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Workplace Wellness Programs Study: Final Report

Soeren Mattke
Hangsheng Liu
John P. Caloyeras
Christina Y. Huang
Kristin R. Van Busum
Dmitry Khodyakov
Victoria Shier
Copyright Date: 2013
Published by: RAND Corporation
Pages: 166
https://www.jstor.org/stable/10.7249/j.ctt3fgzhg
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  • Book Info
    Workplace Wellness Programs Study
    Book Description:

    The report investigates the characteristics of workplace wellness programs, their prevalence and impact on employee health and medical cost, facilitators of their success, and the role of incentives in such programs. The authors employ four data collection and analysis streams: a literature review, a survey of employers, a longitudinal analysis of medical claims and wellness program data from a sample of employers, and five employer case studies.

    eISBN: 978-0-8330-8121-6
    Subjects: Health Sciences, Education

Table of Contents

  1. Front Matter
    (pp. i-ii)
  2. Preface
    (pp. iii-iv)
  3. Table of Contents
    (pp. v-xii)
  4. Summary
    (pp. xiii-xxviii)
  5. Acknowledgments
    (pp. xxix-xxx)
  6. Abbreviations
    (pp. xxxi-xxxii)
  7. Chapter 1: Introduction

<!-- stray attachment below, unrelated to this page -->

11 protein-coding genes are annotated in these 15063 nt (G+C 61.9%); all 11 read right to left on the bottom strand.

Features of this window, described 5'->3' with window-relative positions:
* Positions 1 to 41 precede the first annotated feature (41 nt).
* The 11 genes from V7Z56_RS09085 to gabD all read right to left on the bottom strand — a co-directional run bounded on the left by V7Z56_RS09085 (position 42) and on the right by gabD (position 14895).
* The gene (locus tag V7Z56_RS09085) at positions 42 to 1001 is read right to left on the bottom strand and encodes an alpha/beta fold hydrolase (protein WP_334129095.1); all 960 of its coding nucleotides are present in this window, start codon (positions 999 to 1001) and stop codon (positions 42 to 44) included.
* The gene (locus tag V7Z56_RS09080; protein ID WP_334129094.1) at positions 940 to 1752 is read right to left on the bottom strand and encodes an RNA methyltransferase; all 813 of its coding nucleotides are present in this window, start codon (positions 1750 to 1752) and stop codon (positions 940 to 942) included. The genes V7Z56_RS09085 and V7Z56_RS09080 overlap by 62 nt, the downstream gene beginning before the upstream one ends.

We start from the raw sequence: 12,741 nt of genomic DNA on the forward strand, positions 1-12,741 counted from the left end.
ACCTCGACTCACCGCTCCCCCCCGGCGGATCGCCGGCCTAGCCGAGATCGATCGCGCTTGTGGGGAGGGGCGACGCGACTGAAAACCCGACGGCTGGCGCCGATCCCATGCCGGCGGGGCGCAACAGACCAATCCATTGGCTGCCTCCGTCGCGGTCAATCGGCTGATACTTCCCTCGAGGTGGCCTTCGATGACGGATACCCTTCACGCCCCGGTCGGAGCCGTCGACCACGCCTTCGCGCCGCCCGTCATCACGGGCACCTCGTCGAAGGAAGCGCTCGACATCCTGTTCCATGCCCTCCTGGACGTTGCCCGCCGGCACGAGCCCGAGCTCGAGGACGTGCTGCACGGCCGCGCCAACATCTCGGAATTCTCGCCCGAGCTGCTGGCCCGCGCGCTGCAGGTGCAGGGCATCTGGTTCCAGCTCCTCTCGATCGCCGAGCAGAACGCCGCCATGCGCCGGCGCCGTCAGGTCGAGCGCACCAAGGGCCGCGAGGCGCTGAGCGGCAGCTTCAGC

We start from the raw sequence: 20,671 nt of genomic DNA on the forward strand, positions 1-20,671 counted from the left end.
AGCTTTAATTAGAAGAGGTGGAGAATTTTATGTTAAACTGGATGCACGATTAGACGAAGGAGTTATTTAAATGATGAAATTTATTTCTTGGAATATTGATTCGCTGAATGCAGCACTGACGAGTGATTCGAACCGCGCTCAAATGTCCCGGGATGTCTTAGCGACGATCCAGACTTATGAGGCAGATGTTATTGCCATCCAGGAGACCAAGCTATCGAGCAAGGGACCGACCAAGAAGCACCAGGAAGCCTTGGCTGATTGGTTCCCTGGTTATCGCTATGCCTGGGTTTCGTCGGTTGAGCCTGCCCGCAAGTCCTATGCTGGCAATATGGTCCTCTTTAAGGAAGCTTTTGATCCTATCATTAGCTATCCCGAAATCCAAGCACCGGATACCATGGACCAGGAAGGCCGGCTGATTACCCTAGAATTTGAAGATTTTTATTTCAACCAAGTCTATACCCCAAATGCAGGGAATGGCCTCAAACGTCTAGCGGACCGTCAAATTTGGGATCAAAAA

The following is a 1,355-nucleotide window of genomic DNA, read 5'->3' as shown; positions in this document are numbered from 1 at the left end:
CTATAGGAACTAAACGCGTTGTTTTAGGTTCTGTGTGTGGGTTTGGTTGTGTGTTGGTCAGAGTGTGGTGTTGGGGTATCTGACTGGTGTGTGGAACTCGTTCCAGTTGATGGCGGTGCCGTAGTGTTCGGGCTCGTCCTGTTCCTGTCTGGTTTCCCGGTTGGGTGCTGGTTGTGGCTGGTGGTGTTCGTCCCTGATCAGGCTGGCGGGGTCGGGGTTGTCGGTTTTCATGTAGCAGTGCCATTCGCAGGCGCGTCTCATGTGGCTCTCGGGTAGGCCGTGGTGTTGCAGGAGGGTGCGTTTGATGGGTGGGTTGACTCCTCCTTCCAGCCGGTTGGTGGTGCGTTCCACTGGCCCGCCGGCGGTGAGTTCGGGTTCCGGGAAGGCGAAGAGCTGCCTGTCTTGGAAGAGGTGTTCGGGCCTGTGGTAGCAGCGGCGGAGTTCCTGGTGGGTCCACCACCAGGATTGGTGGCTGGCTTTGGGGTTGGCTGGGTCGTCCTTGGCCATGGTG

(pp. 1-6)

    Over the last several decades, an epidemic of “lifestyle diseases” has been developing in the United States (Pollard, 2008). The Centers for Disease Control and Prevention (CDC) identified four behaviors—inactivity, poor nutrition, tobacco use, and frequent alcohol consumption—as primary causes of chronic disease in the United States, resulting in increasing prevalence of diabetes, heart disease, and chronic pulmonary conditions (Centers for Disease Control and Prevention, 2010). These chronic conditions have become a major burden in the United States, as they lead to decreased quality of life (Healthy People 2020, 2011) and premature death and disability (Centers for Disease...

  8. Chapter 2: Methods
    (pp. 7-17)

    We conducted a review of the scientific and trade literature and analyses of survey findings on the characteristics and prevalence of workplace wellness programs. The scientific literature was used primarily to collect evidence on the impact of these programs on health-related behaviors, health outcomes, and cost savings. Before conducting the search, we consulted with experts in government and academia and with representatives of employers, employer organizations, benefits consultancies, and program vendors. A detailed description of the literature review and a full account of our findings have been published in a separate report and a journal article (Mattke, Schnyer and Van...

  9. Chapter 3: Employer-Based Wellness Program Characteristics and Prevalence
    (pp. 18-35)

    Chapter 3 examines current program uptake among employers and the composition of currently deployed workplace wellness programs. Using findings from the RAND Employer Survey and our case studies, we describe the availability of worksite wellness benefits, such as wellness screening activities like HRAs or onsite clinical screenings and interventions designed to promote health-related behaviors (lifestyle management) and manage manifest disease (disease management).